20 Years Since Gitmo

20 Years Since Gitmo

With 11 January 2022 marking 20 years since the opening of Guantanamo Bay Detention Camp (Gitmo), We have a few announcements to share with you related to prisoners.

Author Evening with Moazzam Begg

Moazzam Begg was invited to speak at IHRC’s Author Evening about his book, Enemy Combatant. in 2011. Click below to watch the video.

Moazzam Begg is a former Guantanamo Bay detainee and Director of Outreach for the UK-based human rights campaign group, CAGE.

Free Imam Jamil

IHRC urges campaigners to write to Fulton County District Attorney-Elect Fani Willis to start a new trial for  Imam Jamil Al-Amin. Imam Jamil, the 76-year-old Muslim minister, has been serving a life term without parole since he was convicted on the 16th of March 2000 for allegedly shooting of two Fulton County deputies in Georgia, resulting in the death of one.  He was formerly known as H. Rap Brown, a prominent Black liberation activist of the 1960s and 1970s.

According to the reports, on the 29th of June 2000 parolee Otis Jackson––who matched eyewitness descriptions of the shooter–– allegedly confessed to the shootings to FBI agent Devon Mahoney. However, this and other supporting evidence was suppressed during Imam Jamil’s trial, which was conducted in an adverse climate that investigative reporter Hamzah Raza described as “In the midst of government surveillance on civil rights leaders and post 9/11 Islamophobia. It is also important to note that Al-Amin went to trial in March of 2002, less than six months after 9/11. At a time when hatred against Muslims in the United States was at an all-time high.”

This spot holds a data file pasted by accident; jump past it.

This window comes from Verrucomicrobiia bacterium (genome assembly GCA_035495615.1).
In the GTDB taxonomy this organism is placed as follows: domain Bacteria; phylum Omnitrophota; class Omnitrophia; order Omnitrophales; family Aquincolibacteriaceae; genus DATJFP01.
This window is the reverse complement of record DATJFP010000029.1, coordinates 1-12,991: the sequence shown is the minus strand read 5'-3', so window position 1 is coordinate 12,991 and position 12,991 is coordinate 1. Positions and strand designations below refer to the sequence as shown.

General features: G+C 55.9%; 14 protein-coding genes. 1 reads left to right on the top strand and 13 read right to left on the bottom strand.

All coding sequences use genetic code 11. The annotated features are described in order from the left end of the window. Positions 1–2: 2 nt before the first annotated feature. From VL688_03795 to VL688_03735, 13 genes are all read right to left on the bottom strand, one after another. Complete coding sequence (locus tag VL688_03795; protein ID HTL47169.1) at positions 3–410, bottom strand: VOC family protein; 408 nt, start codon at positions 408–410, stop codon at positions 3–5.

Among his lawyers’ arguments are that Al-Amin was prevented from presenting specific evidence during his initial trial, which they say would have proven his innocence. The alleged murder weapon was not found near the scene of the shooting––Jamil’s grocery store––nor on him when he was arrested in Alabama four days later, yet prosecutors still found a way to tie him to it.

There have been recent efforts initiated by Imam Jamil Al-Amin’s defence team and family to start a new fair trial to prove his innocence.  More information about Imam Jamil can be found here.Write to the Fulton County District Attorney-Elect Fani Willis at faniwillisfordistrictattorney@faniwillis.com to start a new trial for Jamil Al-Amin. Our model template letter is available here

A Temporary Gift for Female Prisoners

This year Islamic Human Rights Commission in collaboration with Asmaa Hussain will be distributing 200 copies of ‘A Temporary Gift’ to female prisoners at HMP Buckley Hall in Rochdale this year. Muslim prisoners have a difficult time practising their faith in prison.

Not getting access to halal food, inadequate prayer facilities, and discrimination from other prisoners are just some of the issues faced by Muslim prisoners. 

For female prisoners there are added hardships: many are disowned by their families, separated from their children and face the prospects of returning to a community that will judge them. 

By supplying this great book to female prisoners we hope to alleviate some of that hardship and help the inmates both mentally and spiritually. 

You can purchase single or multiple copies at special discounted prices for female prisoners right now. 

Genocide Memorial Day Poetry Anthology: 2012-19

An anthology of the winners, runners-up and highly commended entries. With various contributors and an introduction by Ibrahim Sincere. 

Whether to memorialise, to inspire a prayer or to learn from, analyse and study, this volume brings much to reflect on, and despite its topic, a glimmer of hope that with increased understanding comes the chance of a better future.  

This is of interest to those who need a teaching resource on this topic, as well as those who appreciate poetry.